There are a few things you might want to run: Seeing race photos posted by friends on IG.watch inspiring videos Olympic Athletics finals on YouTube.fact lululemon (Super cute) running shoes. Or perhaps weight loss goal.
If you were particularly interested in the last item, you are in the right place. running is a type of exercise that can be used to lose weight. It’s a cardiovascular exercise, so it gets your heart pumping and burns calories. Lauren Wentz, PT, DPT, CSCS, RRCA and USATF certified running coach based in Pittsburgh. (You can learn more about estimating calorie deficit for weight loss hereby the way)
But before you lace your shoes and hit the pavement, there are a few things you should know. Below, Wentz shares his six tips for running to lose weight. Remember: As with any new exercise regimen, always consult a trusted health care professional before beginning..
Meet an expert: Lauren WentzPT, DPT and CSCS are RRCA and USATF certified running coaches based in Pittsburgh.
6 tips for running to lose weight
1. Don’t default to long distance.
Yes, I will train and finish marathon It will be a very rewarding experience. But if weight loss is your goal, it may not be the “best” option, says Wentz. If you run for more than three hours (or 16 miles or more), your body breaks down muscle, she explains.
Here’s why it’s important: When you lose muscle, you lose weight. basal metabolic rate, she says. ICYMI, your BMR is the amount of calories you expend to perform basic life support functions, i.e. the minimum number of calories required to maintain your current weight. WH Previously reported. So Wentz suggests prioritizing shorter runs (say, an hour or less) for those with weight loss goals.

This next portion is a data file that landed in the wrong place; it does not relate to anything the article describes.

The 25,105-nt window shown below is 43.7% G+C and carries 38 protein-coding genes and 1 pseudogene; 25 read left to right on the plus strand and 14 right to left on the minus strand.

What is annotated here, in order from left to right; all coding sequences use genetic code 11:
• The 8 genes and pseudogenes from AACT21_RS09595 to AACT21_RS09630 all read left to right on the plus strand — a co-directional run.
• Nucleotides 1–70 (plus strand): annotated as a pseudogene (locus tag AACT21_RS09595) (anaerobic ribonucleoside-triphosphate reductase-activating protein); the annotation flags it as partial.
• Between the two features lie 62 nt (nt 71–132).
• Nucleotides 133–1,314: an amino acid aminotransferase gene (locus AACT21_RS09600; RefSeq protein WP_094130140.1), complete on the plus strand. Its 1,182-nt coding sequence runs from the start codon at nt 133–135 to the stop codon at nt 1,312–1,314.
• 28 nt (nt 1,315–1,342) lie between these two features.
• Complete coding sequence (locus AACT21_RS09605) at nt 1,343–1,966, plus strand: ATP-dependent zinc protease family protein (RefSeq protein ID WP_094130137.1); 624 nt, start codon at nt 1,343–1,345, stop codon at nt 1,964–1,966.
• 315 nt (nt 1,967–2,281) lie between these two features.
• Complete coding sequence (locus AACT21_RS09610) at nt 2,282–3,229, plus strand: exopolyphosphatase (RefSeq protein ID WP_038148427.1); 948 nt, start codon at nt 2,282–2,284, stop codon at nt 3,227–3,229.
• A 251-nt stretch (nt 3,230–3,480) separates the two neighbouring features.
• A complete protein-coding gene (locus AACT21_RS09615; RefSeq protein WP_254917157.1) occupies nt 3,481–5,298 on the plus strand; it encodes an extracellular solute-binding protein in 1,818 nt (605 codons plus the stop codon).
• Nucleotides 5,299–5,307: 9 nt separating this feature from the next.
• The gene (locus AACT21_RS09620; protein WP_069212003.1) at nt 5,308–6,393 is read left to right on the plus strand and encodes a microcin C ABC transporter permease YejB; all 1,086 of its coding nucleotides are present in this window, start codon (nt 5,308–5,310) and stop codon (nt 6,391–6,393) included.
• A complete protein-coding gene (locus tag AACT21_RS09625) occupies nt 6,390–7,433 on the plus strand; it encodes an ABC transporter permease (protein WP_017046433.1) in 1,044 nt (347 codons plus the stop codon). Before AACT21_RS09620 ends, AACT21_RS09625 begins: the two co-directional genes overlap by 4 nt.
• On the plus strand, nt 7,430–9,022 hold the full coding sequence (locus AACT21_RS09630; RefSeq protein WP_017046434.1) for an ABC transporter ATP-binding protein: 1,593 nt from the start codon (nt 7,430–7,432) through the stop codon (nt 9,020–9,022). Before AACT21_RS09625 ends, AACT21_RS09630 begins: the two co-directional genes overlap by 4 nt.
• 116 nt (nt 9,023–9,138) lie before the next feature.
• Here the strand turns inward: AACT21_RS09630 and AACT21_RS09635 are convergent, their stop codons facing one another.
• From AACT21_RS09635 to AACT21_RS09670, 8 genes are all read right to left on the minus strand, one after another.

2. Continue strength training.
You may feel like you have to go out and run or ride your bike. treadmill Wentz points out that increasing muscle mass day in and day out will increase your basal metabolic rate. Furthermore, she says: “If you do too much cardio and continue to break down muscle mass, [end up with] Injuries are due to lack of physical strength. ”
Where this can be confusing is the scale. Muscle weighs more than fat, so even if your muscle-to-fat ratio changes, gaining weight (or changing the way your clothes fit) might discourage you, says Wentz. To tell.
How many times should I do it? strength training Compared to weekly runs, Wentz’s typical rec is to maintain a 50/50 split, with three days each. But if you really like strength training, you can do a run on day four instead of one, she says.
3. Combine running training to let your body guess.
When you think of “running,” you might automatically think of long, slow jogging. And Wentz recommends incorporating them into your regimen (30 to 60 minutes each). But if you are always Logging your conversational pace miles helps your body adapt and burn fewer calories because it’s learning how to complete the task well, she says. Conversely, varying speeds can strain your body in different ways (think:). anaerobically than that aerobically), per Wentz.
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what’s your move? Try an interval workout with one run a week. Wentz suggests heading to the track (or using a watch that can measure distance) and briefly he warms up for a mile and a half to two, depending on your typical mileage. dynamic stretch and gluteal activation.
If you’re a novice runner, do 4-5 sprints of 400m with a 400m recovery (pronounced *super* slow jog) between each sprint. By adding one or two every other week, over time, she will be able to perform 12 to 15 sprints, she says.